Increasing tabloidization The process of tabloidization is often associated with a decline in the standards of professional journalism (Olkkonen et al., 2011). Therefore, studies have used statistics from relevant media supervisory bodies to assess this claim. The supervisory body for the British press is the Press Complaints Commission (PCC). By analyzing the complaint records with PCC, we can highlight the trends and determine whether the media in recent years have abided by its standards (www.levesoninquiry.org.uk). The focus of this essay is not on whether a tabloid-imitation process exists or the extent of such a process but on the effect of this process on democratic politics. Kurtz (1993) defines one aspect of tabloidization as a change in the medias assessment of what they think the voters need to know to evaluate a persons fitness for public office (Kurtz 1993 cited in Esser, 1999). This definition applies to the British newspaper industry because of the similarities between them. In Britain, as in the US, nothing concerning the private lives of politicians is censorable. The media eagerly snatches stories about politicians' family problems; extramarital affairs and sexual activities are frequently exposed to provide maximum impact. People in public life do not have an automatic right to privacy. In fact, because sex boosts sales, whenever there is a scandal of a sexual nature, newspapers take the chance to make commercial gain from it (Leveson, 2012). Esser (1999) quotes The Sunday Times, which argued in 1992 that the publication of stories about politicians private lives was a legitimate matter to bring into the public domain because they themselves were happy to use their private lives (family, new baby, etc.) for personal political ends. Undoubtedly, the increasing tendency of the media to cover trivial scandals and to exaggerate their consequences has had a negative effect on the genuine political battle between rival newspapers (Nyhan, 2013). However, critics should not be so harsh as to see this shift as a crisis in public life. It is not difficult, even for laymen, to distinguish between serious allegations of abuse of office and embarrassing sexual adventures. It is true that a public life crisis may be induced by an increasing public mistrust of politicians (Cameron et al., 2008). However, this process can only influence people who still consider sexual scandals to be an abomination. For most secular people, sexual scandals are not necessarily equivalent to incompetence. In any case, the mistrust issue, which is an argument used by many critics, is related to the lack of interest in politics and apathy. It has deeper roots, and is not merely the result of tabloidization (Csar, 2011). 187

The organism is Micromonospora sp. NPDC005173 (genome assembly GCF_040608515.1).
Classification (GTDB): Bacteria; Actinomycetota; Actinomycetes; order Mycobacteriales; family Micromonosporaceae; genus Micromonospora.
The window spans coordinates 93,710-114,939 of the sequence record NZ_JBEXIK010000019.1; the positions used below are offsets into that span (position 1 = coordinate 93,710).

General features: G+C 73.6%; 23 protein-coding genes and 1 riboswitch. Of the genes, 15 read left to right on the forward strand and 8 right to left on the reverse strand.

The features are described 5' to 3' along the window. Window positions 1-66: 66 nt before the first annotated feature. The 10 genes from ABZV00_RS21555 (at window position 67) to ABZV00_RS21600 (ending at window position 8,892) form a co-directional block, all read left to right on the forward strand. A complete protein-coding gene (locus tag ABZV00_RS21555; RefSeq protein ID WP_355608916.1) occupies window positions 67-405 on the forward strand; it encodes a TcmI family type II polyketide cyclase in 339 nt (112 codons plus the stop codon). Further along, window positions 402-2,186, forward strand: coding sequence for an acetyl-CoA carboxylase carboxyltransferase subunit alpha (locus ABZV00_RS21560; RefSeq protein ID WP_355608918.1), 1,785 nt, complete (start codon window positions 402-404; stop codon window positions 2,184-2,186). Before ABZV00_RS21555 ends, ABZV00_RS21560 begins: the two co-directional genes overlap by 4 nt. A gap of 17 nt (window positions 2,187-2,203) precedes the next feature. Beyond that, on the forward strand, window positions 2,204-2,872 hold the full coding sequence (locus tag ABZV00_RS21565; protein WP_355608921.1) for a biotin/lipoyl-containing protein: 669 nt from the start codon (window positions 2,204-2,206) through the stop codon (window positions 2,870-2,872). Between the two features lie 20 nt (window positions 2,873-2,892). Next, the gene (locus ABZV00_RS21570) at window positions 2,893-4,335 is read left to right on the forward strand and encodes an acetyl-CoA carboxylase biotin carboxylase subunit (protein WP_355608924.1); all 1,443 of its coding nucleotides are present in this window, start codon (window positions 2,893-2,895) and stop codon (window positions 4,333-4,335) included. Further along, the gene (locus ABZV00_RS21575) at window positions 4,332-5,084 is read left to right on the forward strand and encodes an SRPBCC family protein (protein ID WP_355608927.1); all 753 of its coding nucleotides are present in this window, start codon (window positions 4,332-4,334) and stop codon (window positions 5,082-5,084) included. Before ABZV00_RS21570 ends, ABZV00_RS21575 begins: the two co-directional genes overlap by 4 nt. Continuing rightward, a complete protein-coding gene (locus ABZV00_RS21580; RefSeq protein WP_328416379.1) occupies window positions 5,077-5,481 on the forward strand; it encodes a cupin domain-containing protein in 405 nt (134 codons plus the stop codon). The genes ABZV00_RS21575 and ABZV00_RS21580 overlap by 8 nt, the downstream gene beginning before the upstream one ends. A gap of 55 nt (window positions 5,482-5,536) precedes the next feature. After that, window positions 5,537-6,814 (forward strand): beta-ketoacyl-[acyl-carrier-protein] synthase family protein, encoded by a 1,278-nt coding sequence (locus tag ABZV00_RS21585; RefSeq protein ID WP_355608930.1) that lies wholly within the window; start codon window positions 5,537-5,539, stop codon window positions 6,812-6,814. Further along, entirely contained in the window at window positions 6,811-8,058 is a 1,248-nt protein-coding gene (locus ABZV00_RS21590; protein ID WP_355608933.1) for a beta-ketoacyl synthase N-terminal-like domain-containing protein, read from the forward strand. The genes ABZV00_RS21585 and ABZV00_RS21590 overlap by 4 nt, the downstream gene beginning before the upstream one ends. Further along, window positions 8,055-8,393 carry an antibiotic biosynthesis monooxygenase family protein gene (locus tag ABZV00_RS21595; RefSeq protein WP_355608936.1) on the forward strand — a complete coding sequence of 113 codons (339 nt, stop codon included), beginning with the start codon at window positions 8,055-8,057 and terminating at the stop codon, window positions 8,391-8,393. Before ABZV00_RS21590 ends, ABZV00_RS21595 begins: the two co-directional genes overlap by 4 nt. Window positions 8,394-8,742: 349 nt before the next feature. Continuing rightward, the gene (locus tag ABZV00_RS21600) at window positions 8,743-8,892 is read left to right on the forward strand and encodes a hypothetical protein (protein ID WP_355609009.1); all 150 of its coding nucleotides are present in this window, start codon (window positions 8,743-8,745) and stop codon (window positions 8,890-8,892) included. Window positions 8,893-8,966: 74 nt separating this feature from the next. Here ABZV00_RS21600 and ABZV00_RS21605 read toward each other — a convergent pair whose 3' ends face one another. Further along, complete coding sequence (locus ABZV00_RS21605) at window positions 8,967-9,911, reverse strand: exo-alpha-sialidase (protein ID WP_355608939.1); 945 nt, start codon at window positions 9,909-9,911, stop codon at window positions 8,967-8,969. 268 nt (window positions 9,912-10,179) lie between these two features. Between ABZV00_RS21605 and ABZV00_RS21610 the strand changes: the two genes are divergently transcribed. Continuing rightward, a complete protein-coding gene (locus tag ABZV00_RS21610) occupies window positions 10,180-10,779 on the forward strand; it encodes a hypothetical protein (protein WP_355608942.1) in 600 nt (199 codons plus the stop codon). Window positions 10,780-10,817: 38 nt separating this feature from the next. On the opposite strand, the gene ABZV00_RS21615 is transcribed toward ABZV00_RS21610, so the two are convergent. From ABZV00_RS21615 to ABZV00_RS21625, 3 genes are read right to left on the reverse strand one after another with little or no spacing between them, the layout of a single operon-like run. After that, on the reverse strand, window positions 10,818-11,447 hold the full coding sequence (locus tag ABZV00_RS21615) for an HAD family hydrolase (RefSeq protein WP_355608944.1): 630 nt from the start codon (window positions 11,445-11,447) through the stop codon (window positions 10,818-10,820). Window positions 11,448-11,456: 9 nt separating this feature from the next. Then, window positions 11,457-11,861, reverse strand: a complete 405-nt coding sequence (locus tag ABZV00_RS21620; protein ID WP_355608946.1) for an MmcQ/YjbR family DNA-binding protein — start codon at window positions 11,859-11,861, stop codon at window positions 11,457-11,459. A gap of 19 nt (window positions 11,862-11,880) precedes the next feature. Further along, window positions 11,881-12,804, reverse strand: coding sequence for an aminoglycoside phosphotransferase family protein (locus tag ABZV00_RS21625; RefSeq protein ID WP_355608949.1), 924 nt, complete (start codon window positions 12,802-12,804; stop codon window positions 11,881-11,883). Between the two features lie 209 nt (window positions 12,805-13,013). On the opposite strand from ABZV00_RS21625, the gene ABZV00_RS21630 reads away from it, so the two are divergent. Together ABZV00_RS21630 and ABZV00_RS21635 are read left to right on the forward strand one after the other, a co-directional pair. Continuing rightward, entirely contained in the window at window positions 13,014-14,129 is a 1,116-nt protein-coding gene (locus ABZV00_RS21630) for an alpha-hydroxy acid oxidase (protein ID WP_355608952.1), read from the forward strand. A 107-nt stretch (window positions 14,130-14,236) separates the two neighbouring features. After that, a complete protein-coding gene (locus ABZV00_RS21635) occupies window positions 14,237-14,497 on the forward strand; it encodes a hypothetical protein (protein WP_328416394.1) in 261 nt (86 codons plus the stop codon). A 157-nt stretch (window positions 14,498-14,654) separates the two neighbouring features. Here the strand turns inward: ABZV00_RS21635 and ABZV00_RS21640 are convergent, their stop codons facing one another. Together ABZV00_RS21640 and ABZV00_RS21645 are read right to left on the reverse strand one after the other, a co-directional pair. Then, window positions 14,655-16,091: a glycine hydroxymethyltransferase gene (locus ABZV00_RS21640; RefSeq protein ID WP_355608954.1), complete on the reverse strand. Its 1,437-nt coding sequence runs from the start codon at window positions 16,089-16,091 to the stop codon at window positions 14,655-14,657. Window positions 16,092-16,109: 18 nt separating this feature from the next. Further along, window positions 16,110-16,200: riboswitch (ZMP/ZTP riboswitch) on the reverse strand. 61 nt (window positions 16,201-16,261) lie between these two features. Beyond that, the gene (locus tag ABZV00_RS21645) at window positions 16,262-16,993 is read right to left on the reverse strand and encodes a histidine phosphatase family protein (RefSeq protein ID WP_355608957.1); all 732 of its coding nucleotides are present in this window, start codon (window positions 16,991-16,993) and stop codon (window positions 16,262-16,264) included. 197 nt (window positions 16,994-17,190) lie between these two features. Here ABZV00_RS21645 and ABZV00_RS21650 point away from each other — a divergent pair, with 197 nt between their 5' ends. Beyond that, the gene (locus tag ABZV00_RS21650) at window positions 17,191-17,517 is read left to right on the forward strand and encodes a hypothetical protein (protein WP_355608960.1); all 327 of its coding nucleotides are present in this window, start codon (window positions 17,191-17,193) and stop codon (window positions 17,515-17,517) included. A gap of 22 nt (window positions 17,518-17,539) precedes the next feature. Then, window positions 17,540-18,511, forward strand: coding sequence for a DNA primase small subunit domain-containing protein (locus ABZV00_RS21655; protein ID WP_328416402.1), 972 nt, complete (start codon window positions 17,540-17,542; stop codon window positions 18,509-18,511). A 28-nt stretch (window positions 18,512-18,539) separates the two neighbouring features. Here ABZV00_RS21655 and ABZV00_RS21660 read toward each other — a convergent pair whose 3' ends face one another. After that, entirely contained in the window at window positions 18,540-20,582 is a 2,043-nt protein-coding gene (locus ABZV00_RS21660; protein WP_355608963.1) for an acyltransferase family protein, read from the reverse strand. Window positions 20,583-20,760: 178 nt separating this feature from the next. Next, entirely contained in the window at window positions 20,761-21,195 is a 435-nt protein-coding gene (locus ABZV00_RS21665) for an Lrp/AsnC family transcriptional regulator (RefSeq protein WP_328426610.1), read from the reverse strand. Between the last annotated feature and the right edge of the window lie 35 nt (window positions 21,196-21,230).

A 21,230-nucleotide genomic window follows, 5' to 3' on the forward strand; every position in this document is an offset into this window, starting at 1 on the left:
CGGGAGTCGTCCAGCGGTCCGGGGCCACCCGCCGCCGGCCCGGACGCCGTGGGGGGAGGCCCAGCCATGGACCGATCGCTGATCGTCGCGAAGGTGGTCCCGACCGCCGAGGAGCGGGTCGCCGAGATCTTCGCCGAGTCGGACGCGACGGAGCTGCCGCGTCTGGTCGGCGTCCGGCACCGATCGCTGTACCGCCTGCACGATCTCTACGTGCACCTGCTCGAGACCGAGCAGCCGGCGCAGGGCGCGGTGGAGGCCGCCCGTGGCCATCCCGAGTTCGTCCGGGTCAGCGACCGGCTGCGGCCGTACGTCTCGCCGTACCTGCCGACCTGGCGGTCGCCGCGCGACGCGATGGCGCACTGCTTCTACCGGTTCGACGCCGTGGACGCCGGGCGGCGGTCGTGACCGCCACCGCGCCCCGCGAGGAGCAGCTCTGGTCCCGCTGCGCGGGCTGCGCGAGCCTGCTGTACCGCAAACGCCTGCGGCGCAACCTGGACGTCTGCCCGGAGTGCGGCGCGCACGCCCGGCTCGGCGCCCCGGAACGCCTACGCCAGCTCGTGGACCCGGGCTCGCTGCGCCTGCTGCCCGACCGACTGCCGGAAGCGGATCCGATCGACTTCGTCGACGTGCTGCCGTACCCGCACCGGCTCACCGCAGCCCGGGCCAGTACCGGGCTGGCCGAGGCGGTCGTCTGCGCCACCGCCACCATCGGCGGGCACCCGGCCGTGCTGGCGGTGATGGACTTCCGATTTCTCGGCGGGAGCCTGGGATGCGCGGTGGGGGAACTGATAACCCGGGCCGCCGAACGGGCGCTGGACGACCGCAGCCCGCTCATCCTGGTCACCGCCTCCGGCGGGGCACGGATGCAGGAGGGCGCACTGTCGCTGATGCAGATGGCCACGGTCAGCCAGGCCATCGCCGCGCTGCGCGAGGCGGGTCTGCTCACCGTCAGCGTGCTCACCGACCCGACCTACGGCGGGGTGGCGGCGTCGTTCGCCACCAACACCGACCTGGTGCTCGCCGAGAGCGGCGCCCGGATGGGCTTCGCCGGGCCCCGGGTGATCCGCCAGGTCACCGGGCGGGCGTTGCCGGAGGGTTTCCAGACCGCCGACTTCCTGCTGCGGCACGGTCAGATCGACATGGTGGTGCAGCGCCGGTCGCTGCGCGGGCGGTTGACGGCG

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May 2013 edition vol.9, No.14

ISSN: 1857 7881 (Print) e - ISSN 1857- 7431

There are other factors which have hindered political life more than tabloidization: one particular legitimate accusation is media bias (Scott and Kenneth, 2010). The objectivity of the media has come under continued attack in recent years, in particular after the invasion of Iraq (Derek, 2010). The media in the US and, to a lesser extent, in the UK followed the lines of each government in support of the war (Caldwell and Stroud, 2009). This practice was observed in the patriotic style of the coverage of war and the embedded reporting (Rodney, 2006). However, it remains difficult to lay the blame on tabloidization for this democratic failure. Does tabloidization necessarily lead to a downgrading of political communication? Supporting Case It has become fashionable for many groups, in particular those opposed to cooperation between government and big business, to accuse the media of following trends harmful to political communication. These groups assert that the increasing commercialization in broadcasting has led to a downgrading of political information. The dawn of the age of commercial television in Europe was initially observed as an American imitation. Kees (1998) highlighted the displeasure of critics who insisted on old-fashioned values, with this perceived sudden increase in the commercial awareness of the media in the Netherlands. The purpose of political communication, they assert, is to inform the public about important issues and alternative viewpoints and not to entertain people with personalities, rumor and images. Bulmer is a strong critic of the trend towards tabloidization. He insists that tabloidization caused a crisis of communication for citizens (Bulmer 1990). This accusation implies that democratic politics are threatened because of the failure of media coverage to provide an accurate (or relevant) message to the voters about rival competing candidates. Bulmer complained that the commercial deluge which has overwhelmed Europe has real and damaging consequences for democracy. It is important to assess the argument presented by Bulmers camp. The foundation of this argument is observed in democratic theory, which supports the idea of collective decision-making through equal deliberations among members of the public. The best scenario would be the full participation of citizens with equal weighting to each one of them. However, for practical reasons, citizens delegate representatives, who deliberate and make decisions on their behalf. The process of delegation depends heavily on media outlets. The media allow the masses to receive information from rival candidates and hence make an informed decision. Before deciding whom to vote for in elections, people should have access 188